The popular diagnosis that we are living in a “post-truth era” responds to the rise of open falsehoods, outright lies and hostility towards the sciences and humanities in politics. It typically includes three claims: a historical diagnosis that we are witnessing an unprecedented quantity and a new quality of untruth in politics; an explanation for this rise of untruth; and political advice how to react to it. In the talk, I argue that, on the one hand, all three parts of the diagnosis of a “post-truth era” are problematic.
Historically, it is unclear when the age of honesty, rationality or truth in politics ended and the “post-truth era” began. Explanations of the supposed rupture by reference to stirred emotions, stout ignorance or missing trust in experts face empirical and conceptual objections. Thus, the political strategies against “post-truth politics” not only miss their mark but also frequently advocate a mix of scientism and post-democracy.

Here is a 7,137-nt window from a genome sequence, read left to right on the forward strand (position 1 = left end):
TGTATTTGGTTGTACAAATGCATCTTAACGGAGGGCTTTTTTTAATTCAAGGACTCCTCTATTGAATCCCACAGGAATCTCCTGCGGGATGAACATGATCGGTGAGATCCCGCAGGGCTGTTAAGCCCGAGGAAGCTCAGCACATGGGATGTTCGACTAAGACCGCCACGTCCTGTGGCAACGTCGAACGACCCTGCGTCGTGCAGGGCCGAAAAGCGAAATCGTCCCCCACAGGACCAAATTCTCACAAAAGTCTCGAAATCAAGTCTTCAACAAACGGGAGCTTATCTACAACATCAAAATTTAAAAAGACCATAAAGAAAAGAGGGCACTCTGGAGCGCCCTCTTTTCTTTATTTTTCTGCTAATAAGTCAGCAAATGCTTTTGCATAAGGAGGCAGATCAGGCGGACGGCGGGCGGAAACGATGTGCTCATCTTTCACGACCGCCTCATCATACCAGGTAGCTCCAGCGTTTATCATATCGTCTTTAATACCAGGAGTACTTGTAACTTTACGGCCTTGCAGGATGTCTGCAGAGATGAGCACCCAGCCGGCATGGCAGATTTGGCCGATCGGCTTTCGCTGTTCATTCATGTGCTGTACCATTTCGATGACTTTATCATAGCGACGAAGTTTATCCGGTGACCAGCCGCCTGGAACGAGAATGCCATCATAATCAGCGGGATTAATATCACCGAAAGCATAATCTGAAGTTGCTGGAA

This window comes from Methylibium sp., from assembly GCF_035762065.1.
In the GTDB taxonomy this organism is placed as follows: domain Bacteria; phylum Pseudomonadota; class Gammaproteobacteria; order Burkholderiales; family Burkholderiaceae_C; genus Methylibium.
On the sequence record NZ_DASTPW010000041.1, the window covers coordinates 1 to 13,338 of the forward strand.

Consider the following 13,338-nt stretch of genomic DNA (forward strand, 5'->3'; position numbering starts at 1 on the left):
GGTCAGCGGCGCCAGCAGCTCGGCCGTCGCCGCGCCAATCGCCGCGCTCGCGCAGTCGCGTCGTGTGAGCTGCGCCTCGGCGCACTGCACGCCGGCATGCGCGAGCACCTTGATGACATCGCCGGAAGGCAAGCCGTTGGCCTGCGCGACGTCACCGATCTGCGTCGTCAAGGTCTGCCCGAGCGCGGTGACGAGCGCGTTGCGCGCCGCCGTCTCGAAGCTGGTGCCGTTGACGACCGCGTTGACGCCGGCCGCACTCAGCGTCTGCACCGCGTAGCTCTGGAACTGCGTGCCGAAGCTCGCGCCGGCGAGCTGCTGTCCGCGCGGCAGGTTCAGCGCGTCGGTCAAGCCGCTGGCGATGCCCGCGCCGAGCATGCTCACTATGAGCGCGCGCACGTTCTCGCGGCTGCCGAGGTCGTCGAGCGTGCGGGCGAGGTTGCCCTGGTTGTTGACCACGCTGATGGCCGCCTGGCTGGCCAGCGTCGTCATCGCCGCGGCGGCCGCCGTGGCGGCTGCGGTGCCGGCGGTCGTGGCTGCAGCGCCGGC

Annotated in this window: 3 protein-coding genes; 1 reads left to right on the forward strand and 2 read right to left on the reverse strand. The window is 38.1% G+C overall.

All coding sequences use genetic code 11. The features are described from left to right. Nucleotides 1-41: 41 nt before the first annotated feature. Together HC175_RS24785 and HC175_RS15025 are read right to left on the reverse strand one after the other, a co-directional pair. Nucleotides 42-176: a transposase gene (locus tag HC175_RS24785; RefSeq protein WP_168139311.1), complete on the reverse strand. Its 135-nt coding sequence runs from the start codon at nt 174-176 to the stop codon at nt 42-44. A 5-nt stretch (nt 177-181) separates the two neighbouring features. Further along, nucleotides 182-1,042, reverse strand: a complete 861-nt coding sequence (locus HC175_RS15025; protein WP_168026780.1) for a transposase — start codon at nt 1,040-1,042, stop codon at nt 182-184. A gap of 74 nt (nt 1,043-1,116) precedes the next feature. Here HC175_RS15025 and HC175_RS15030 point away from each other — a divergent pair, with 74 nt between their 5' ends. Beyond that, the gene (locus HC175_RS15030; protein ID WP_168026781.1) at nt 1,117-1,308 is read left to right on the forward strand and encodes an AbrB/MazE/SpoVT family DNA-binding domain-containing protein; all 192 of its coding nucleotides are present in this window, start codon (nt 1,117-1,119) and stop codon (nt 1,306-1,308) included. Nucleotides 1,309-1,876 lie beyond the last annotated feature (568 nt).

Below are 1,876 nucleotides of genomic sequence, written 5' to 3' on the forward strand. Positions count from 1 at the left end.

On the other hand, the diagnosis of a “post-truth era” is correct in one respect: We have troubles with the relationship between truth and politics. Yet unless we conceptualise it differently, we are bound to misunderstand the role of scientific knowledge in democratic practices. We must avoid putting scientific knowledge on a sovereign epistemic standpoint divorced from politics and still be able to defend the epistemic authority of scientific practices. A non-sovereign conception of truth can help us with this task.